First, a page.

Road Trip Wednesday is a "Blog Carnival," where YA Highway's contributors post a weekly writing- or reading-related question and answer it on our own blogs. You can hop from destination to destination and get everybody's unique take on the topic.
This week's topic:
When/why did you start writing?
In some ways I've have a rocky path to writing, in other ways I have been doing it all my life. I distinctly remember a childhood story I wrote about a pickle with super-powers that my mom saved (I really, really loved pickles), and I remember the first time a college professor read my essay out loud to the class. Still, I didn't think I "could write". It's just one example of the rules we make for ourselves, the restrictions we put on ourselves.
I have an acquaintance who runs marathons on a monthly basis and has begun training as a tri-athlete. At a Christmas party a few years ago we were talking about my decision to go with natural childbirth (long story, including the fact that this is how it is done in the Netherlands, where I had both my boys). Anyway, this friend, who accomplishes AMAZING physical feats ALL THE TIME said to me "Oh my God, I could NEVER handle natural childbirth." All the while I am thinking, "Jeez, I could NEVER run a marathon."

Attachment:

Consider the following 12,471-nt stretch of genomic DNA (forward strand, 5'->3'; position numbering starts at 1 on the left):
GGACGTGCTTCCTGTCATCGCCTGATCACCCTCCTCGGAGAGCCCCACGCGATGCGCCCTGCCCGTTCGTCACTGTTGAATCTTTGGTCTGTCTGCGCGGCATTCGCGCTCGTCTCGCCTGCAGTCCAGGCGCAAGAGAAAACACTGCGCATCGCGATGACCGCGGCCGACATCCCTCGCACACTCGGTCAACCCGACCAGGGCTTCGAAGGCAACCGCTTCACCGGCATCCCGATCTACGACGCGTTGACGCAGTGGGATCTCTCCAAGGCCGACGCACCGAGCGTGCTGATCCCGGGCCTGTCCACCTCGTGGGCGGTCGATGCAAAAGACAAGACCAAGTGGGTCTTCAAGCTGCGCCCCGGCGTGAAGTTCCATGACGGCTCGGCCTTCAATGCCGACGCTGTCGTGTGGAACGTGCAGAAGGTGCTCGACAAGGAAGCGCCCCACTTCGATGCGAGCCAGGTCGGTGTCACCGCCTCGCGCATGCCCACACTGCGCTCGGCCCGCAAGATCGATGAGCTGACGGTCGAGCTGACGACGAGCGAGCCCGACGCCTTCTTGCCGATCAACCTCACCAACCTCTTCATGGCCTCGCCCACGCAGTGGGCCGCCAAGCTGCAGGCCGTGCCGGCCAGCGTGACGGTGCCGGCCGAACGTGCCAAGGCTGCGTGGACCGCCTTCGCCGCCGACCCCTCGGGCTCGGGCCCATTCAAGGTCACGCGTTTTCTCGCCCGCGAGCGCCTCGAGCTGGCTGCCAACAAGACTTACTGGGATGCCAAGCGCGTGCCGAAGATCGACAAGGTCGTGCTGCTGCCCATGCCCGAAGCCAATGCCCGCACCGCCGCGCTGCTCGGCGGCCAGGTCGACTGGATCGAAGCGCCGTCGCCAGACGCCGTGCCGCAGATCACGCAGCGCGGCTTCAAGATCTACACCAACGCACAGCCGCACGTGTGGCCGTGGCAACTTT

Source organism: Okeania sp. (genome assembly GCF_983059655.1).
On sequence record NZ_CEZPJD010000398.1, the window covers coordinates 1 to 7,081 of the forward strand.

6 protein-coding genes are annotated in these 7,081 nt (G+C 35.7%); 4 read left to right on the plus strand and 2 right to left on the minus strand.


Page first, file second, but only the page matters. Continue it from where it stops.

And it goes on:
But, given different motivations, goals, desires, incentives... couldn't we? After having done the natural childbirth thing twice I know it's not that big of a deal. Don't get me wrong, it is incredibly intense, but I know that the IDEA of it is much scarier than the REALITY of it. She might say the same about tri-athlete events or a marathon. But still we put up barriers for ourselves and decide what we "can" and "can't" do, sometimes without really exploring the limits of our abilities.
I guess you could say writing a novel is one way I am exploring the limits of my abilities. I write for a living, but it's a very specific kind of writing: research and academic publications. I love my job, but I miss having a creative outlet.
In college I did a lot of painting and printmaking, but with two small kids it is a BIG hassle (and potential disaster) to keep all those supplies out, and when I keep it all tucked safely away it is difficult to just jump in on painting or making a print. In contrast, creative writing just requires a pad of paper, or a computer-- which I have access to 24/7.
So this past year I decided to jump back into creative writing by writing a novel. I wanted to see if I could do it. I wanted a creative outlet that was child-friendly.
I didn't realize how much I would LOVE it, and how much it would mean to me after such a short period of time.